The Case For Compromise: Missouri Sports Betting In 2023

Written By Jack McGee on October 13, 2022 - Last Updated on October 14, 2022
Legal MO Sports Betting 2023

Sports betting arguably holds the most widespread bipartisan support it’s ever had in the state of Missouri. And yes, early indicators suggest 2023 will be the year of legalization.

But those optimistic for a speedy passage should be cautious.

The case for MO sports betting in 2023

In recent years, discussion over legal sports betting in Missouri has been heating up. Several bills have been proposed in the state legislature seeking to bring the budding industry — and the tax dollars that come with it — to Missouri.

As of yet, though, those efforts have been to no avail. 

There was originally reason for optimism in 2022. But unless another special session is called, it likely won’t pass this year after all.

John Rizzo, Missouri Senate Democrat leader from District 11, upon wrapping up more time spent in Jefferson City this last month, expressed that he only wants to return to the state capitol this year if it involves sports betting.

“If there’s any special session I would even entertain coming back for, it would be for sports betting.”

Senator Caleb Rowden (R-District 19) also spoke up about the issue:

“Missouri lawmakers look like fools for not passing a sports betting bill.”

But there is, once again, reason for optimism in 2023.

Missouri Gaming Commission chairman predicts sports betting fate in 2023

Mike Leara, chairman of the Missouri Gaming Commission, expressed his anticipation that sports betting will land on the governor’s desk in 2023.

During a recent interview with KMOX radio in St. Louis, Leara said:

“I think that it’s coming, I believe that it is. That’s why we have been prepared for it . . . I think that the legislature will approve something and get something to the governor’s desk. What that is, there’s just no way to tell.”

Tax rate compromise crucial for sports betting’s passage

Legislators certainly can’t return to Jefferson City in January with the exact same goals they had in the last legislative session, because none of them succeeded. Rep. Dan Houx — one of the state’s biggest sports betting proponents — must now work with Sen. Denny Hoskins and fellow colleagues to find a suitable compromise.

Finding middle ground on issues such as tax rate will ultimately help usher the bill through the General Assembly and on to Governor Mike Parson’s desk.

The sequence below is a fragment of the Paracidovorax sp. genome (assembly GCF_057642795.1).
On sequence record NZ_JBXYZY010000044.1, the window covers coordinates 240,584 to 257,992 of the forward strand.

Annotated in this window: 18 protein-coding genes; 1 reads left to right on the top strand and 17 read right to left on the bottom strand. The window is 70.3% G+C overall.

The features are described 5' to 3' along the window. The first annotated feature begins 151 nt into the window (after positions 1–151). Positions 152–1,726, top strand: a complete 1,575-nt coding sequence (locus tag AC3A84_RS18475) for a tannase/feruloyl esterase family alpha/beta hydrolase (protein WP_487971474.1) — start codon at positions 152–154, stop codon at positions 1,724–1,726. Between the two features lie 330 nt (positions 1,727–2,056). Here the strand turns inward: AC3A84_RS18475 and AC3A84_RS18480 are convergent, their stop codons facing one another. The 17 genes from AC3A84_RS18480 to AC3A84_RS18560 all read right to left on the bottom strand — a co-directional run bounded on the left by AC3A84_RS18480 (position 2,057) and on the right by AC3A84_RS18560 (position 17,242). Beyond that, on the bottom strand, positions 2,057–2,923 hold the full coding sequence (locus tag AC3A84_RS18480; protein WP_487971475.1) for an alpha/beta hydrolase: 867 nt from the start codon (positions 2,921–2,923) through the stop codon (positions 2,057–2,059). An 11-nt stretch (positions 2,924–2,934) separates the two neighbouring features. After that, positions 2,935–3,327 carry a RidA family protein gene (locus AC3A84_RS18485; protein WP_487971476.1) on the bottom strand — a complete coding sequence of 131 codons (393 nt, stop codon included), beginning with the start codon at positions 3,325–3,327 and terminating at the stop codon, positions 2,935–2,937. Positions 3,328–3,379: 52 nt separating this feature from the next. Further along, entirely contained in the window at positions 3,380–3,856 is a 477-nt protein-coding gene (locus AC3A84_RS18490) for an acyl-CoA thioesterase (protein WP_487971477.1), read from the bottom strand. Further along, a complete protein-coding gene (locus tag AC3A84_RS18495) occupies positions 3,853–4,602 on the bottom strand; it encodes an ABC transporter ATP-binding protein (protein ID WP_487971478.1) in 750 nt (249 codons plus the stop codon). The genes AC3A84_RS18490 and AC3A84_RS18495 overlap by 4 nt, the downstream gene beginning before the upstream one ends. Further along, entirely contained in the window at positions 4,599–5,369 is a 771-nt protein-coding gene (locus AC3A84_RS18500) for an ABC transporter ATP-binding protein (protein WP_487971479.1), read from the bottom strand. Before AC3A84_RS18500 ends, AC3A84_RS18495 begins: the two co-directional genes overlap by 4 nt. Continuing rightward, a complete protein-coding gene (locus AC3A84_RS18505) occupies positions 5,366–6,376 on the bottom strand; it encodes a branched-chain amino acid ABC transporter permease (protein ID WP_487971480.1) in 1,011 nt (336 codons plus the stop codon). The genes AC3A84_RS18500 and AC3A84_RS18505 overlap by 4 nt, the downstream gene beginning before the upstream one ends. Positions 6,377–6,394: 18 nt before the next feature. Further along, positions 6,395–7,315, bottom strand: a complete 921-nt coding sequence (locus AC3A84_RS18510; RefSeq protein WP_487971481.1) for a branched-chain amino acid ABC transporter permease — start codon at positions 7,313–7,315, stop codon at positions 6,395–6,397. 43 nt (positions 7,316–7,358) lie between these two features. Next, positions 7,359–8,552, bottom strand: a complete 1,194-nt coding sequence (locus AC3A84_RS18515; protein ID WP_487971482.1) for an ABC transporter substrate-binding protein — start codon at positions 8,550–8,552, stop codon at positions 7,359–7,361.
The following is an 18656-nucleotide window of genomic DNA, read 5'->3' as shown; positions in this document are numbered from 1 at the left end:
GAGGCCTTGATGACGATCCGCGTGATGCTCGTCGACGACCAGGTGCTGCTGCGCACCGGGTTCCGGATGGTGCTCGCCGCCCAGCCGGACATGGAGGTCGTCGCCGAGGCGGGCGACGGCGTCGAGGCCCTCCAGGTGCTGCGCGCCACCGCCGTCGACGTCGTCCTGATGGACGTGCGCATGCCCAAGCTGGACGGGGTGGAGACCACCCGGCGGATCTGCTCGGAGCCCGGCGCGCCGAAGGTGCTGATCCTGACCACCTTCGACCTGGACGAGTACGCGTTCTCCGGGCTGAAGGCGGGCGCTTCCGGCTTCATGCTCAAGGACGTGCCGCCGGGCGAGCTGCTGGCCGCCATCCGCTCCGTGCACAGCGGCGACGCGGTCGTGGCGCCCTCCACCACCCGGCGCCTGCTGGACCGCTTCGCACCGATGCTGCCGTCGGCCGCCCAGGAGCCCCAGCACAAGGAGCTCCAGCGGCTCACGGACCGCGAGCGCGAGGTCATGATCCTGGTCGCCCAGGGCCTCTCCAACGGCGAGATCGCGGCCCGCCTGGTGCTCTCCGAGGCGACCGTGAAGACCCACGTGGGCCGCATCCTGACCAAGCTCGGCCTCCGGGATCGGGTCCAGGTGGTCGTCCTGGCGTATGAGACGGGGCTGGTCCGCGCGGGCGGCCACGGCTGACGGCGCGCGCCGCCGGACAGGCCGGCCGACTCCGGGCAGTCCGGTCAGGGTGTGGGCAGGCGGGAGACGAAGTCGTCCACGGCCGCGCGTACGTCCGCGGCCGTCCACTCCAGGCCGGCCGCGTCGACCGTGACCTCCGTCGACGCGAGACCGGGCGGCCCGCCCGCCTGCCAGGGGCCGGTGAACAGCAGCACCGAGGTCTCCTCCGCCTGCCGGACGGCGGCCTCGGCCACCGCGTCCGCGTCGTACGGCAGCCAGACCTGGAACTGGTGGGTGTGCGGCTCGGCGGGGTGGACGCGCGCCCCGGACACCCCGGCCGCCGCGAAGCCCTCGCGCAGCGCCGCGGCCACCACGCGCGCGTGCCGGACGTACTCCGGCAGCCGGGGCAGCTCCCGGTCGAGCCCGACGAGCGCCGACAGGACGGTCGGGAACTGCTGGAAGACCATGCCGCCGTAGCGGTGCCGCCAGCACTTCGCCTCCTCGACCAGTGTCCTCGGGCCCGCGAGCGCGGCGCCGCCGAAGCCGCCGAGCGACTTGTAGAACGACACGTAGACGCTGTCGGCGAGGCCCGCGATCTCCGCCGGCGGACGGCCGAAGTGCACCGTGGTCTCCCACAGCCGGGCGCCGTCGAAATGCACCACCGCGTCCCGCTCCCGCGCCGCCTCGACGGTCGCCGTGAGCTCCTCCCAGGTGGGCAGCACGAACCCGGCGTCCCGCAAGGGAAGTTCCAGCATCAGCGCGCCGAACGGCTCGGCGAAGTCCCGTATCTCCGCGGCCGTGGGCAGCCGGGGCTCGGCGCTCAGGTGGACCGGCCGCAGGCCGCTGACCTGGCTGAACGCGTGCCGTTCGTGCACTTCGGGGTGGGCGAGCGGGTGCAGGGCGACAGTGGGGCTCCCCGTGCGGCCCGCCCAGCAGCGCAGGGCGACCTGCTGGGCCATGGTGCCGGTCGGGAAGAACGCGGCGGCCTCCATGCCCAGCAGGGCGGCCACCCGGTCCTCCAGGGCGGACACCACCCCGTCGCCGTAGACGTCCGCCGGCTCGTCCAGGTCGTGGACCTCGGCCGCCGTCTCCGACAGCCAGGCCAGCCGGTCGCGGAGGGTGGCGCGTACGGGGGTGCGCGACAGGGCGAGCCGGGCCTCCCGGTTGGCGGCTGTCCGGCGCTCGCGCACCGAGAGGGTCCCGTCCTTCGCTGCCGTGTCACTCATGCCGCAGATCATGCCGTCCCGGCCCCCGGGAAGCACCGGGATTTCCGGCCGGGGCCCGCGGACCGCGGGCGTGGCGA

It’s important to point out that many of the disagreeing parties aren’t against sports betting in particular. Rather, challengers want to ensure the industry is being properly established and that tax revenues will be allocated effectively.

Comparing proposed tax rates

Compromise likely won’t come quickly, though. The MO sports betting legislation to come closest to the finish line thus far had a tax rate of 6%. Hoskins, however, would like to see that rate much higher. Specifically, previous legislation of his sought to implement a 21% tax rate for sports betting — the same rate applied to Missouri table games and slots. 

According to Leara, a 6% tax rate would only produce around $9 to 10 million more in revenue for the state of Missouri. That number falls drastically short of Hoskins’ hopes of collecting $163 million in taxes for public education and veterans programs.

The most recent Missouri sports betting legislation was stalled this September after making its way into a special session. The reasoning, Gov. Parson said, was because it was unrelated to the initial reasoning behind the session.

Fortunately, however, Parson has not expressed any overall opposition to legal sports betting in Missouri.

Differing tax rate opinions aren’t the only MO sports betting obstacle

If sports betting is to stand any chance in 2023, legislators must overcome their differences and make a compromise.

Joining forces is especially necessary in a state that features plenty of lawmakers who are inherently against gaming expansion altogether.

Leara noted the hypocrisy of what some legislators were and weren’t willing to support:

Sports betting, likely, would expand gaming to every part of the state . . . so that’s where we see resistance, it is from legislators that do not want an expansion of gaming. The irony here is that we have some Senators that don’t want to see an expansion of gaming, but if they are going to, they’re willing to license some of the gray machines that we see in gas stations or bars, wherever those might be.”

Gray machines refer to mechanical gambling devices often operated in retail settings. Since these games are technically skill-based, they fail to qualify as slot machines and thus exist as unregulated devices. These machines have been the focal point of a number of lawsuits following their introduction in 2019. Some machine owners even donate a portion of profits to political action committees that support the proliferation of these unregulated operations.

Until legislators find a way to reconvene on common ground, MO bettors will continue flocking to neighboring states and utilizing gray machines to get their gambling fix. Meanwhile, Missouri continues to lose out on millions in supplemental tax revenue.

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Jack McGee

Jack, a Missouri State University journalism alum, has primarily covered government and politics with the Springfield Daily Citizen, which has contributed in keeping an eye out for what the Missouri legislature is up to when it comes to sports betting and other regulated forms of gaming. More of his work can be found at

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